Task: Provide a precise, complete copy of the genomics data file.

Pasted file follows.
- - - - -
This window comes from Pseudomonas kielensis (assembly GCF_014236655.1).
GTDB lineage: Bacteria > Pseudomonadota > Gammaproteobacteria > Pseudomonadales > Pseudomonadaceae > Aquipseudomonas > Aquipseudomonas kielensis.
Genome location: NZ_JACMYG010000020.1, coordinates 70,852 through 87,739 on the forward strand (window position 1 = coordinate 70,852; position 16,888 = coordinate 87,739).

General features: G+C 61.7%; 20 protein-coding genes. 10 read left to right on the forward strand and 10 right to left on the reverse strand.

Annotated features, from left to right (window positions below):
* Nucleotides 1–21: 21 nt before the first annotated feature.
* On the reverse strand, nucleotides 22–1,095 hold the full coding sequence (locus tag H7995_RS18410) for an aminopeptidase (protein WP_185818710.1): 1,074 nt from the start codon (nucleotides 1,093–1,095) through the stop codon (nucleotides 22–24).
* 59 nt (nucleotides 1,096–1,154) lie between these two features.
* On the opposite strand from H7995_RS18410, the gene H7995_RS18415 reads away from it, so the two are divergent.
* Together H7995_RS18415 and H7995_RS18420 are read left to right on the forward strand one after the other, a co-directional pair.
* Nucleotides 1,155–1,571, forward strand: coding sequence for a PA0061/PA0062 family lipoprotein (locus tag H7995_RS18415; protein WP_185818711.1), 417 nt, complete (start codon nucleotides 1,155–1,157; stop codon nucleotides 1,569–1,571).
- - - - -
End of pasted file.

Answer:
This window comes from Pseudomonas kielensis (assembly GCF_014236655.1).
GTDB lineage: Bacteria > Pseudomonadota > Gammaproteobacteria > Pseudomonadales > Pseudomonadaceae > Aquipseudomonas > Aquipseudomonas kielensis.
Genome location: NZ_JACMYG010000020.1, coordinates 70,852 through 87,739 on the forward strand (window position 1 = coordinate 70,852; position 16,888 = coordinate 87,739).

General features: G+C 61.7%; 20 protein-coding genes. 10 read left to right on the forward strand and 10 right to left on the reverse strand.

Annotated features, from left to right (window positions below):
* Nucleotides 1–21: 21 nt before the first annotated feature.
* On the reverse strand, nucleotides 22–1,095 hold the full coding sequence (locus tag H7995_RS18410) for an aminopeptidase (protein WP_185818710.1): 1,074 nt from the start codon (nucleotides 1,093–1,095) through the stop codon (nucleotides 22–24).
* 59 nt (nucleotides 1,096–1,154) lie between these two features.
* On the opposite strand from H7995_RS18410, the gene H7995_RS18415 reads away from it, so the two are divergent.
* Together H7995_RS18415 and H7995_RS18420 are read left to right on the forward strand one after the other, a co-directional pair.
* Nucleotides 1,155–1,571, forward strand: coding sequence for a PA0061/PA0062 family lipoprotein (locus tag H7995_RS18415; protein WP_185818711.1), 417 nt, complete (start codon nucleotides 1,155–1,157; stop codon nucleotides 1,569–1,571).